Monday, 24 January 2011

The last, the lost, the least!

At the end of the day, when all else is 'stripped away' I'm forced to ask myself important questions of identity, mission and purpose.  The truth is that God's call on my life hasn't altered.  My heart still aches to run a rescue shop within a yard of hell.....I'm not one content to stay within the sound of chapel bells!  My heart is for the folks like those I chatted to last week, everyday working class folks, who don't think that church is for the likes of them.  I don't mind the gritty reality of a small gathering of Jesus followers and seekers in a tough place.

The church in Britain, England in particular I believe, has a great challenge in reaching beyond the respectable of our society.  The main reason for this is that the 'working class', whilst besotted with celebrity culture, soaps and having the latest stuff are still a people firmly rooted in a very real sense of authenticity.  The fascination with those outward thing is, I believe, a form of escapism from the reality.  However, this transparency often means that when it comes to church, folks have little time for religious games.

If you come from a cut and thrust world of Britains council estates, you just don't invest your life in something that appears to be namby-pamby.  There is, quite honestly, too much at stake.  No, this God thing has to be real, gritty, honest, transparent and quite frankly, it has to work.   Its perfectly possible to experience more 'community' in my mother's front lounge than in your average church.  See, when you visit my mothers, the front and back doors to the house are often open and there are often people coming in and out through the day for coffee, for the loan of some sugar or a quick £20.  If you've had a bad day, you come in and you talk about it with no appointment necessary.  If you need help you ask and you usually get it if it is there to be provided.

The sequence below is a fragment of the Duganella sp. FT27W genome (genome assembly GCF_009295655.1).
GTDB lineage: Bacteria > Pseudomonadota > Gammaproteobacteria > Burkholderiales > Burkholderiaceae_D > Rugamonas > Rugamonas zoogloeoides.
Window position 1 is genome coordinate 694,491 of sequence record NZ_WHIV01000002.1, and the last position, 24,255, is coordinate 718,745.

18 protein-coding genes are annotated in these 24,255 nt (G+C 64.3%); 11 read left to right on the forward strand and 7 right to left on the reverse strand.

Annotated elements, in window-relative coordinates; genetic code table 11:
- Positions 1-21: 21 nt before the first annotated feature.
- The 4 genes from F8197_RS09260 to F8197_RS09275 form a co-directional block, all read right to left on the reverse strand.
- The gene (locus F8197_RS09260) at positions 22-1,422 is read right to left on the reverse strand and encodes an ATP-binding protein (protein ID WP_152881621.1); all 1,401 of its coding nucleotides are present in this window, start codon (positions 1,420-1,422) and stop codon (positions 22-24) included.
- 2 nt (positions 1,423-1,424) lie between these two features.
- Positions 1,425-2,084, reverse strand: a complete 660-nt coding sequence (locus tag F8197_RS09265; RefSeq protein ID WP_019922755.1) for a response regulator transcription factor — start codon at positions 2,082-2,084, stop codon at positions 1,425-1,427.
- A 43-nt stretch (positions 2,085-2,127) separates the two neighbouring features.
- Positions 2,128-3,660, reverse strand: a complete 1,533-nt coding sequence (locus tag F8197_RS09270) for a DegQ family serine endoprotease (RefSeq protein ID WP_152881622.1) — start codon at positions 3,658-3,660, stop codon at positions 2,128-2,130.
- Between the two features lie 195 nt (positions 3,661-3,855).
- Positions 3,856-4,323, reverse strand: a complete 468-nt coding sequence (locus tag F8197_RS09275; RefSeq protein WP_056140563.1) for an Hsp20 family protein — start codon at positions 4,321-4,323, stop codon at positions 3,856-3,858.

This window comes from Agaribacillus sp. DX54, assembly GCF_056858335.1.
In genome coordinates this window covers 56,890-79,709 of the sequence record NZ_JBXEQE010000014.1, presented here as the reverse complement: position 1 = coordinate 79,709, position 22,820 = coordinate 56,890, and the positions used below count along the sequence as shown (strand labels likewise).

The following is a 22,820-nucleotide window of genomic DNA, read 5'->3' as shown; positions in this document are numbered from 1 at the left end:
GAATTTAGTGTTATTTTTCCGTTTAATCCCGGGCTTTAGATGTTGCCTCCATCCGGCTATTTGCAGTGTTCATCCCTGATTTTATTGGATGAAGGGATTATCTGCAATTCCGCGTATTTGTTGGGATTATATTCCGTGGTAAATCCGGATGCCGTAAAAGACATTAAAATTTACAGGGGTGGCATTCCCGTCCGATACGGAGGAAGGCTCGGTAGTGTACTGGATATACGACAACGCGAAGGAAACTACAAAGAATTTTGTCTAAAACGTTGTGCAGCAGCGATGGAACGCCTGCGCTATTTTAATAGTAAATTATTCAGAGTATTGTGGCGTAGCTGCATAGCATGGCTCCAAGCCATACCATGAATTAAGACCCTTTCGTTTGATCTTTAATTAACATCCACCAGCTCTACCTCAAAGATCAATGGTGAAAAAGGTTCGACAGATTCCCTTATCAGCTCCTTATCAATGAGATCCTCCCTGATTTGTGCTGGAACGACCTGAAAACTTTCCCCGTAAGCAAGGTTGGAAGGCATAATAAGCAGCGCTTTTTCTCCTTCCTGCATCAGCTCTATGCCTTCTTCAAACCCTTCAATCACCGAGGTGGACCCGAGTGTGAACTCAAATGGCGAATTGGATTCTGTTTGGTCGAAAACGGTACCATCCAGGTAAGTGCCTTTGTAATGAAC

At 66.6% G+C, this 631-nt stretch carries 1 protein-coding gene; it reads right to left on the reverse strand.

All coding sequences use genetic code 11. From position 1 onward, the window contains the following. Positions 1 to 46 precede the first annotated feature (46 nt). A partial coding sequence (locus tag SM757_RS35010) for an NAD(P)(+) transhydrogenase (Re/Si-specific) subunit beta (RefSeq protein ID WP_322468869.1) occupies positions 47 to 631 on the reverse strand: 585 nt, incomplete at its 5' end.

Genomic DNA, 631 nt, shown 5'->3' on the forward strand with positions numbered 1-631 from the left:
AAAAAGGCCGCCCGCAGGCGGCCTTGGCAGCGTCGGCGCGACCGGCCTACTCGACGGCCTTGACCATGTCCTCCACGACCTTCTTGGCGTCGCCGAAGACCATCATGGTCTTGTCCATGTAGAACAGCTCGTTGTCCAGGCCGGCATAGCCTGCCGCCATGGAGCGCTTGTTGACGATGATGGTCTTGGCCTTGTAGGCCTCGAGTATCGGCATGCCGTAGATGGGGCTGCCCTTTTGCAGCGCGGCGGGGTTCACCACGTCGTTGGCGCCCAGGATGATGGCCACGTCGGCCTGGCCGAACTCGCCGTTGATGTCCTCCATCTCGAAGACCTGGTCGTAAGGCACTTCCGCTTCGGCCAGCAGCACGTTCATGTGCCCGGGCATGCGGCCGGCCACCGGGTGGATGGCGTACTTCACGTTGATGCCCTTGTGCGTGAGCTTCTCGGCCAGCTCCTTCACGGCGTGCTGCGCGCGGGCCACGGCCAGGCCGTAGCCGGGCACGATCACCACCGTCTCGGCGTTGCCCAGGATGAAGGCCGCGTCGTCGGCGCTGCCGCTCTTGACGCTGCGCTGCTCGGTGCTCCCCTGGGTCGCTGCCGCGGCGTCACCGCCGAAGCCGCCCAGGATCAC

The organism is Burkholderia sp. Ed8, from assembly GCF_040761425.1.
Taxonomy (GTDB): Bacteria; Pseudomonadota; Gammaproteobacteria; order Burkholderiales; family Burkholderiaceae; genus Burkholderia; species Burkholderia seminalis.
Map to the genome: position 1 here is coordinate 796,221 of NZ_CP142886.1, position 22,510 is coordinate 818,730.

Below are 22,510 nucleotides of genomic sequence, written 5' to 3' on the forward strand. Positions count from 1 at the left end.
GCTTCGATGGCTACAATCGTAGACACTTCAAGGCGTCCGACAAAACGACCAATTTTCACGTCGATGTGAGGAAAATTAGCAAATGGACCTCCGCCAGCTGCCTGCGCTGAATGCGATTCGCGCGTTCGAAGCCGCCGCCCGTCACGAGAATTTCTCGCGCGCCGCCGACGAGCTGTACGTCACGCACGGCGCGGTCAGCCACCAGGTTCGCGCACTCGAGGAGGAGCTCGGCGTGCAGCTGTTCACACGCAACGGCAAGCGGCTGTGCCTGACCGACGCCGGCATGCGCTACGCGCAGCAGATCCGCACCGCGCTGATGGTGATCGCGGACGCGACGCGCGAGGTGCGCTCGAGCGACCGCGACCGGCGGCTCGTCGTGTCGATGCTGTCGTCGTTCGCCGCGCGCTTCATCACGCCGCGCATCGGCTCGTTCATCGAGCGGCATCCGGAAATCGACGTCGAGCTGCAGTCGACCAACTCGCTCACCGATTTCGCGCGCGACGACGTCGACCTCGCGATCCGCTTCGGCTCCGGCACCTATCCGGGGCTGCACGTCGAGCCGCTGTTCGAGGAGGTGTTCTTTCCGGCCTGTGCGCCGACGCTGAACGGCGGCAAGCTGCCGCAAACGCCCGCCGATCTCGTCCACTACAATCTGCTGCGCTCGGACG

I read this today, and there is a lot of truth in it for any situation, but is particularly true and pertinent to the shape and character of any new urban church in post-Christendom:
"Small is not necessarily a virtue on its own. But in Christian community smallness enables participation - and that is crucial if people are to shape and be shaped by their following of Christ in their own setting. Smallness enables real transformations, authentic relationships and gritty engagements with the world." - CMS

Key words for me in that quote are  'participation,'  'their own setting', 'real transformation', 'authentic' and 'gritty engagements.'    I firmly believe that the church of Jesus Christ was actually hard coded to function like this in a whole variety of settings to be at its best.  For Britain, religious shows won't cut the mustard.  We'd rather watch the telly - and vast swathes of our population do just that rather than bother with church!

It was Catherine Booth that said
‘Show the world a real, living, self-sacrificing, hard-working, toiling, triumphing religion and the world will be influenced by it. But anything short of that and they will turn around and spit on it.'
 It is prophetically true. 

Don't get me wrong - everyone needs the gospel, we all need Jesus.  However, I think that when it comes to function, community and authenticity, we see it best amongst people for whom following Jesus isn't a social opportunity but a life necessity.  The more middle-class, educated, privileged I become due to the 'natural' prosperity of being a life transformed with Christ (the elevator effect) the more I actually feel I need to connect with my roots to learn something of the sacrament that is called 'life'.
"Some wish to live within the sound of Church or Chapel bell;
I want to run a Rescue Shop within a yard of hell."
- C.T. Studd.

Sunday, 23 January 2011

Lord of the Sabbath – Mark 2:23 – 3:6

(Sermon preached at Trinity Church, Gosforth - 23 Jan 11)

“Shame! That’s forbidden! Disgraceful!  Law-breaker!  Jesus, you are just showing that you’re no better than gentile scum.  Who do you think you are?  Call yourself a Jew? Call yourself a Rabbi, do you?”   And so the accusations came hurtling towards Jesus as his disciples broke the third of the 39 laws of the Sabbath. 

Jesus is committing the 21st century equivalent of going to Tesco on a Sunday afternoon.   That might not sound bad to you, in fact I committed the same heinous crime myself last Sunday afternoon, but for years, there has been a school of thought particularly fussy about the Sabbath and there is even an organisation called The Lord’s Day Observation Society made up of well meaning folks trying to uphold what they perceive to be God’s laws.

Afterall, back in Exodus 20:8-11 -     
8-11 Observe the Sabbath day, to keep it holy. Work six days and do everything you need to do. But the seventh day is a Sabbath to God, your God. Don't do any work etc etc

You yourself may have been brought up with things that were and weren’t acceptable on a Sunday, all based on the concept that Christians are bound to the old covenant idea of a Sabbath Day, on a Sunday, inspite of the fact that the Sabbath is a Saturday and inspite of the fact that for the first 400 years of Christian faith, yes the believers met early to worship on Sunday, the Lord’s day, but spent the rest of the going about their normal business afterwards.